In a letter to Johnson, Stephen Twigg, the chairman of the International Development Committee, called for an investigation after the Foreign Office made a series of corrections to previous oral and written statements made by ministers in regards to the Saudi military offensive.
While previous statements ensured MPs that Saudi Arabia, a key British ally, had not breached international humanitarian law (IHL) in Yemen, the corrections seemed to backtrack on earlier statements, with the revisions saying the UK government was unable to assess whether such breaches had occurred.
#YemenDebate Twigg urges UK govt support "a genuinely independent, UN-led inquiry into the serious allegations of the violation of IHL" (18)— Jane Novak (@JNovak_Yemen) February 5, 2016
"Last week's corrections are a significant revision of the evidence the government has given to my committee and to parliament and call into question the depth of the UK government's specific assessments of Saudi operations or of the evidence heard by my committee on alleged violations of IHL," Twigg wrote.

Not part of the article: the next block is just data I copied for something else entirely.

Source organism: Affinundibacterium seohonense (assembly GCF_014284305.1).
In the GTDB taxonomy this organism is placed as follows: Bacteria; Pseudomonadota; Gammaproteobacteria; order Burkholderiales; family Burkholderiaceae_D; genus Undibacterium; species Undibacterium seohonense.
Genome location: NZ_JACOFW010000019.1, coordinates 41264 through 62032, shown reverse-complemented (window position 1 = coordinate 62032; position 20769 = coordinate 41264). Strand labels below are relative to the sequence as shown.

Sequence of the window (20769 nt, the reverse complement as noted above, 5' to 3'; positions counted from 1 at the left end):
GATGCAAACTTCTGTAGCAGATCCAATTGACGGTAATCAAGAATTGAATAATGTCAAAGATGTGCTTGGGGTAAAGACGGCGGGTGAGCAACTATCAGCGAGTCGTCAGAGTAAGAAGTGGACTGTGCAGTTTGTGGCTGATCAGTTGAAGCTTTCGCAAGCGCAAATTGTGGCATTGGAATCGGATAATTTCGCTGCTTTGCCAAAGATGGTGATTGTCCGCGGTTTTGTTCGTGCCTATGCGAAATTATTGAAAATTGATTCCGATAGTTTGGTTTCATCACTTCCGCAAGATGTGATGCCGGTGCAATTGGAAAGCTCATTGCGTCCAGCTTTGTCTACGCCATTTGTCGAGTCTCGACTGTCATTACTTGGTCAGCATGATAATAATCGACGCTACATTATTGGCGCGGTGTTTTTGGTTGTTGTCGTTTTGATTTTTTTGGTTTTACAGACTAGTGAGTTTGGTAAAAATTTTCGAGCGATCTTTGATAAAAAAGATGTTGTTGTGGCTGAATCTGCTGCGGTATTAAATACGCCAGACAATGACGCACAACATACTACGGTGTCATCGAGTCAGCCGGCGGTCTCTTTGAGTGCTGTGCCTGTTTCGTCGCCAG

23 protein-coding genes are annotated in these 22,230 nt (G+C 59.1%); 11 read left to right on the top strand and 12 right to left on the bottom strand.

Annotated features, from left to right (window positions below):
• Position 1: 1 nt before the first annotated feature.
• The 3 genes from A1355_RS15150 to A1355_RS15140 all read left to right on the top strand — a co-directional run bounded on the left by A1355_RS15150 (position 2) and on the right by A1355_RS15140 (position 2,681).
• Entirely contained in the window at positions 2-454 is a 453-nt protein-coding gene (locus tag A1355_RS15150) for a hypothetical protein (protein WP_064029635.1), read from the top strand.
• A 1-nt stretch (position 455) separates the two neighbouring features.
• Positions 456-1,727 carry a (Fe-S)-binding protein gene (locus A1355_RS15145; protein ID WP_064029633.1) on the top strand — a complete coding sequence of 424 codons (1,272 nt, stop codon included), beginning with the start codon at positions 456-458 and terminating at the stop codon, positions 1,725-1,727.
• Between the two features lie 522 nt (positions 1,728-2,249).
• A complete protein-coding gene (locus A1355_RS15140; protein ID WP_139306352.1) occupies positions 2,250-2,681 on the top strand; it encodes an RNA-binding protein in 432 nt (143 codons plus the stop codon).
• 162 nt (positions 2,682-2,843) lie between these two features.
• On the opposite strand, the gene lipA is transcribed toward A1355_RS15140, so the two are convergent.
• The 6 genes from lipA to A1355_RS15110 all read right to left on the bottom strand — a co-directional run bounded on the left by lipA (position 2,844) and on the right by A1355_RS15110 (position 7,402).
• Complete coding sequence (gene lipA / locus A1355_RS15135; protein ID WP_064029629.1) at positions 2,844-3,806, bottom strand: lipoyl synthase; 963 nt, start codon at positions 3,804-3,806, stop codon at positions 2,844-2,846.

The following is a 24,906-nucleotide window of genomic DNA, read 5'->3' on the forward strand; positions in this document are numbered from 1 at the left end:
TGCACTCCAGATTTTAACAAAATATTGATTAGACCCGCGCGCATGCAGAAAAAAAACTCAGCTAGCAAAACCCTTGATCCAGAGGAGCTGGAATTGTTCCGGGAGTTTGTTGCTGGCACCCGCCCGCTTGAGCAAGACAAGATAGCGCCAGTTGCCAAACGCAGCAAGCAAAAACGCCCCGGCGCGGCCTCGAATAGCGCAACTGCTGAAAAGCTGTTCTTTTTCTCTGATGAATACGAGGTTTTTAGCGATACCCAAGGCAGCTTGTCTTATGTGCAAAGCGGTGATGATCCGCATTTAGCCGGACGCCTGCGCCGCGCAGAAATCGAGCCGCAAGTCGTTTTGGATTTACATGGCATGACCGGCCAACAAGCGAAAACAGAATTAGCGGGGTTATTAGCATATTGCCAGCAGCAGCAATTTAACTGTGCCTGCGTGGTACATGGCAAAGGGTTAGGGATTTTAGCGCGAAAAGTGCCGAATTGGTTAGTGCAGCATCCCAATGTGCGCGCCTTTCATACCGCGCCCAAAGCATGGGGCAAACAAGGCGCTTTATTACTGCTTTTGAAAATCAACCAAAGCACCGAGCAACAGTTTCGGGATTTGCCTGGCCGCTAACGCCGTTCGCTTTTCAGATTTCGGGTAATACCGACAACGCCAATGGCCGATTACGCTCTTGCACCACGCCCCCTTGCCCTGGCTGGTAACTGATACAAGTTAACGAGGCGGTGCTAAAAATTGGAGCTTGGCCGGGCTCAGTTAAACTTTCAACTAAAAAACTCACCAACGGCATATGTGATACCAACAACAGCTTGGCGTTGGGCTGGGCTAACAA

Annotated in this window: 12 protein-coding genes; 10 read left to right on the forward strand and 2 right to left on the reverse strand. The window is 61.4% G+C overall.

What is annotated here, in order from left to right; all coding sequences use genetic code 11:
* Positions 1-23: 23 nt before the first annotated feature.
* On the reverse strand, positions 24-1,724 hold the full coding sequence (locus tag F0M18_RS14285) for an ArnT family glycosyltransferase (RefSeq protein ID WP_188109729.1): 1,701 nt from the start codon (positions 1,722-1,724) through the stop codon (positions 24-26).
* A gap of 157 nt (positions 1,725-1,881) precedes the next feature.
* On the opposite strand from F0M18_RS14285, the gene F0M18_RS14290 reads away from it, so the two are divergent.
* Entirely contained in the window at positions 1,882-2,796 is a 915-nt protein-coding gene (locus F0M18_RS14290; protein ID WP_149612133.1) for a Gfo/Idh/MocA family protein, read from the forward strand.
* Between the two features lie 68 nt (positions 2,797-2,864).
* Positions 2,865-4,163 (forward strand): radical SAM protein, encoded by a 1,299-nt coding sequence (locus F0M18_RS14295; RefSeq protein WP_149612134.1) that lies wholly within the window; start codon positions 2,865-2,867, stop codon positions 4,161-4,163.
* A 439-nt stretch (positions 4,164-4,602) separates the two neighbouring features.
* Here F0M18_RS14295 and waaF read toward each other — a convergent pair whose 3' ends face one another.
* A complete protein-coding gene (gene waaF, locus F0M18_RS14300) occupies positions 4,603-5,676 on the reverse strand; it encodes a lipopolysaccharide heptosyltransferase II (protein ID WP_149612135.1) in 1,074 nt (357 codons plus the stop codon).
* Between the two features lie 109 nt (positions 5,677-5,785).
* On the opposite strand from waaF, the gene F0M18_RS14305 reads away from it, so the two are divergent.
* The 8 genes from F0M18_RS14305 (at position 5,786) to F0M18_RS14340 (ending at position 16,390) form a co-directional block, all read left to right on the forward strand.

"I appeal to you to take a different approach from your predecessor, and to now press for a truly independent, international investigation into violations of IHL in Yemen."
Pressure Building on Britain
The UK government has previously rejected calls for an independent investigation into alleged IHL breaches in Yemen, despite UN allegations that the Saudi-led military coalition has been responsible for killing more civilians than any other group involved in the conflict.
It is estimated that out of the 6,000 people killed in the conflict since March 2015, more than half of the victims have been civilians.
In responding to the international development committee, the government said it wasn't opposed to the idea of an independent investigation into alleged Saudi law violations, but "first and foremost it wanted to see the Saudi government investigate alleged breaches of IHL which are attributed to them and for the investigations to be thorough and conclusive."
The developments have highlighted the close relationship between the UK and Saudi Arabia, with London heavily criticized for continuing to sell arms to the Gulf kingdom despite claims of human right violations in Yemen.
As a result of these concerns, along with evidence that British-made weapons have been used by Saudi officials in the conflict, the UK-based Campaign Against Arms Trade has launched legal action against the UK government over its continued arms sale to Riyadh.
New figures have shown British officials granted arms export licenses worth US$4.3 billion (£3.3 billion) to Saudi Arabia during the first 12 months of conflict in Yemen.